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Consensus Building with Proportional Representation

by Brendan Buff // Published February 15, 2009
The Scottish Parliament recently failed to pass its' budget for 2009.  Cries of outrage were heard across the country, fear of a failing institution, threats of a vote of no confidence. Although the deadline for passing the budget is weeks away, a sense of urgency is felt within Parliament.

An article in The Scotsman highlights the varying stances on the budget for the different parties in Scottish Parliament.  Lawmakers from these parties are having difficulty reaching a compromise, and each party needs to enact policies which will help both their constituents as well as the country at large.

These problems are only temporary, and procedural.  Scotland incorporates a form of proportional representation called the Additional Member System which uses half First Past the Post and half proportional representation to elect members to parliament. This system allows for the direct representation of First Past the Post, as well as the minority representation of proportional representation.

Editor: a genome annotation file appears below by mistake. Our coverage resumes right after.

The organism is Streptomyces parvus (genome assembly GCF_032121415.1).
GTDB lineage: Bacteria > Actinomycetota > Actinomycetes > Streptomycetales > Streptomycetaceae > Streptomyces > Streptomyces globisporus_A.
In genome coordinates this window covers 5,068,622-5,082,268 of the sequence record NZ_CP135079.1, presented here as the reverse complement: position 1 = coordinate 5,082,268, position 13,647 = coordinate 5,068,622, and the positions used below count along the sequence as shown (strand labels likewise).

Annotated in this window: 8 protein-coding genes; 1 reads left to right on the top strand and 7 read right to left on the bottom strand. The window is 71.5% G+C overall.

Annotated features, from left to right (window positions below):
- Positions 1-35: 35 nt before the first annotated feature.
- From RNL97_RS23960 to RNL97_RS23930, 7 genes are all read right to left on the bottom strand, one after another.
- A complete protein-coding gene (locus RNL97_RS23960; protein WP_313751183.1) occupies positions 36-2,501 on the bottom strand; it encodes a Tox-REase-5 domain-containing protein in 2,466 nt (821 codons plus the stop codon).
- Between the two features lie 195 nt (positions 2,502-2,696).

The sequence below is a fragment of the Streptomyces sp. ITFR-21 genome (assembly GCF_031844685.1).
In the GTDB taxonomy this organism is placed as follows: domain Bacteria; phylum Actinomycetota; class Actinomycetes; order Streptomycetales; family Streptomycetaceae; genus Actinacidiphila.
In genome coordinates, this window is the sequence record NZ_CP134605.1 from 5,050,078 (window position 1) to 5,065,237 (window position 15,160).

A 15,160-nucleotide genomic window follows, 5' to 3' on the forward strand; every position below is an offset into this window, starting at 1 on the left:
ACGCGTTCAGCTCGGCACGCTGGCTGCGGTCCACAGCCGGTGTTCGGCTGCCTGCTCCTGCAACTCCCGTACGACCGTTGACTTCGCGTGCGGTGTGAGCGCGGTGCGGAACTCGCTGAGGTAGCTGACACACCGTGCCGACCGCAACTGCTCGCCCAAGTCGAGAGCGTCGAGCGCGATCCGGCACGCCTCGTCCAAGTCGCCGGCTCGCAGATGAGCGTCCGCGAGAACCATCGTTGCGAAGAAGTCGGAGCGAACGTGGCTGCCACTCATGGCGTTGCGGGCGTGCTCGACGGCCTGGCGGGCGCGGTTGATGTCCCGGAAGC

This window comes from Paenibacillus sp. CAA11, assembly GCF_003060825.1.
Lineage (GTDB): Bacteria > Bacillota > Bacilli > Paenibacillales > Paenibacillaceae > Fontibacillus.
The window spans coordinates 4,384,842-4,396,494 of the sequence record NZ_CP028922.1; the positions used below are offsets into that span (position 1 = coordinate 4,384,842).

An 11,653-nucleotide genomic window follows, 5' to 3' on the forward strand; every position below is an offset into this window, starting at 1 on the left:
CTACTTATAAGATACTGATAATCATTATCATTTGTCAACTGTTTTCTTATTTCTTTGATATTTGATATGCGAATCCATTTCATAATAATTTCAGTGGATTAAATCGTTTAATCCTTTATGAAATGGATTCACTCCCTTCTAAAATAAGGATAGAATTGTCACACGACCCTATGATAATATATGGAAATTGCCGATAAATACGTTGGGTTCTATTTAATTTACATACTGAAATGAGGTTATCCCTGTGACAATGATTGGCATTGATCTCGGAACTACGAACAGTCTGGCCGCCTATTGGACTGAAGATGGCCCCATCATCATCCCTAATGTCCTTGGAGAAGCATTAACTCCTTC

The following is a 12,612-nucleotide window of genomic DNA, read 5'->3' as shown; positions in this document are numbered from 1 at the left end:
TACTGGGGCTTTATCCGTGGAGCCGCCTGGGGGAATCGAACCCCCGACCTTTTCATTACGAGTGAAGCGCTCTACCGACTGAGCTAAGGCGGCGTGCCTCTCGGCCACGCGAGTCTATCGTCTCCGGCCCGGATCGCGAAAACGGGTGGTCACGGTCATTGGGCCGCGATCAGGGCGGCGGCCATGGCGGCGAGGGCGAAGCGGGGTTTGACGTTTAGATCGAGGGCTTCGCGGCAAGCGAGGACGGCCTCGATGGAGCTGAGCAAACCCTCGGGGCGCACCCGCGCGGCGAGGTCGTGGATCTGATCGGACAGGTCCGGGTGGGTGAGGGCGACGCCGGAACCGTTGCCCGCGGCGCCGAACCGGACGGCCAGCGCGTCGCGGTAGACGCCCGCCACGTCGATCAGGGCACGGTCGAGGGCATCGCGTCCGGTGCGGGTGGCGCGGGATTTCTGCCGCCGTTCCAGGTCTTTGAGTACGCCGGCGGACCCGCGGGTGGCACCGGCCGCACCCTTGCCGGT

Proportional representation requires consensus building among parties with diverse and sometimes opposing interests. While the process may seem messy at first glance, the policy comes out more representative of the interests of the people.

This is a break from the old Westminster model of rotating party control, overreaching with policies and attempting to reverse the legislation of the past. Government creates policy with input from the entire electorate due to the lack of major power centers and dominant parties.  Greater deliberation and prudence is required in order to create legislation which satisfies all, as opposed to a slim majority.  The Scottish Parliament is in safe hands, not in one large party in power, but in the wise hands of proportional representation.